Developing Secure Java Web Applications - Lifecycle (SDLC)

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Overview

Secure Java Web Application Development Lifecyle (SDL) is a lab-intensive, hands-on Java / JEE security course. This training is essential for experienced enterprise developers who need to engineer, maintain, and support secure JEE-based web applications. In addition to teaching basic secure programming skills, this course digs deep into processes and practices that apply to the entire software development lifecycle.

Students will thoroughly examine best practices for defensively coding web applications, including XML processing, rich interfaces, and both RESTful and SOAP-based web services. Students will repeatedly attack and then defend various assets associated with fully-functional web applications and web services. This hands-on approach drives home the mechanics of how to secure JEE web applications in the most practical of terms.

Security experts agree that the least effective approach to security is "penetrate and patch". It is far more effective to "bake" security into an application throughout its lifecycle. After spending significant time trying to defend a poorly designed (from a security perspective) web application, developers are ready to learn how to build secure web applications starting at project inception. The final portion of this course builds on the previously learned mechanics for building defenses by exploring how design and analysis can be used to build stronger applications from the beginning of the software lifecycle.

This workshop is a key component to our Best Defense IT Security Training Series. Although this edition of the course is Java-specific, it may also be presented using .Net or other programming languages.

Understand potential sources for untrusted data
Understand the consequences for not properly handling untrusted data such as denial of service, cross-site scripting, and injections
Be able to test web applications with various attack techniques to determine the existence and effectiveness of layered defenses
Prevent and defend the many potential vulnerabilities associated with untrusted data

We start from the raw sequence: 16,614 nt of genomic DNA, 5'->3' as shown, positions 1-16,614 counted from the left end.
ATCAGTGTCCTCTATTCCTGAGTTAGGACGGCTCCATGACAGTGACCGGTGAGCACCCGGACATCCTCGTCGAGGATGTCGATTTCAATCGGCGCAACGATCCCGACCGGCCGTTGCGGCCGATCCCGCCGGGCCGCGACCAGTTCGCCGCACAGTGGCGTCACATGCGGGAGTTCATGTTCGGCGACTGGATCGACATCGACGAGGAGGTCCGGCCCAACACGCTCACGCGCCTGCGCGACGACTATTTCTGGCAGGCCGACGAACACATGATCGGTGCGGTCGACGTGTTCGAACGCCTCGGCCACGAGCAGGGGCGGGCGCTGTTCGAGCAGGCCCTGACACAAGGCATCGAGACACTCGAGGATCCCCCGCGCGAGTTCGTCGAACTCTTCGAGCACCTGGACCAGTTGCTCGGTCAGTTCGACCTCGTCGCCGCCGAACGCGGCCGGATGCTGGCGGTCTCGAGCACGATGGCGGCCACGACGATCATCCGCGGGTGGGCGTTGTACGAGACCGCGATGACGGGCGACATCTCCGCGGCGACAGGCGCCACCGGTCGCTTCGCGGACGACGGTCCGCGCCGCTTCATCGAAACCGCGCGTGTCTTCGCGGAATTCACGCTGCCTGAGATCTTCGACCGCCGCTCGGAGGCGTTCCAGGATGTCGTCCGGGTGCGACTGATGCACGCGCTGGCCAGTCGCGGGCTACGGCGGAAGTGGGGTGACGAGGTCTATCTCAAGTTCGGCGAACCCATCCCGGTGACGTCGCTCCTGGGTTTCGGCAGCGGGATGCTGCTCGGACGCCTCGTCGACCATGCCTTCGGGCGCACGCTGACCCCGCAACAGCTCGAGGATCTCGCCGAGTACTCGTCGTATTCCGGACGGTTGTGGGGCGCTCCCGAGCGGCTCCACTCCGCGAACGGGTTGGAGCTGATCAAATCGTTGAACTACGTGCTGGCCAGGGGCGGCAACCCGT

Understand the vulnerabilities of associated with authentication and authorization
Be able to detect, attack, and implement defenses for authentication and authorization functionality and services
Understand the dangers and mechanisms behind Cross-Site Scripting (XSS) and Injection attacks
Be able to detect, attack, and implement defenses against XSS and Injection attacks
Understand the concepts and terminology behind defensive, secure, coding
Understand the use of Threat Modeling as a tool in identifying software vulnerabilities based on realistic threats against meaningful assets
Upcoming Dates and Locations
Guaranteed To Run

There aren’t any public sessions currently scheduled for this course, but if you fill out the form below, we can tell you about how we can bring this course to you!

Course Outline

Introduction: Misconceptions

  • Security: The Complete Picture
  • TJX: Anatomy of a Disaster?
  • Causes of Data Breaches
  • Heartland – Slipping Past PCI Compliance
  • Target's Painful Christmas
  • Meaning of Being Compliant
  • Verizon's 2013 and 2014 Data Breach Reports

Session: Foundation

Lesson: Security Concepts

Lesson: Principles of Information Security

  • Motivations: Costs and Standards
  • Open Web Application Security Project
  • Web Application Security Consortium
  • CERT Secure Coding Standards
  • Assets are the Targets
  • Security Activities Cost Resources
  • Threat Modeling
  • System/Trust Boundaries
  • Security Is a Lifecycle Issue
  • Minimize Attack Surface Area
  • Layers of Defense: Tenacious D
  • Compartmentalize
  • Consider All Application States
  • Do NOT Trust the Untrusted

Session: Vulnerabilities

Lesson: Unvalidated Input

Lesson: Overview of Regular Expressions

Lession: Broken Access Control

Lesson: Broken Authentication

Lesson: Cross Site Scripting (XSS)

Lesson: Injection

Lesson: Error Handling and Information Leakage

Lesson: Insecure Data Handling

Lesson: Insecure Configuration Management

Lesson: Direct Object Access

Lesson: Spoofing, CSRF, and Redirects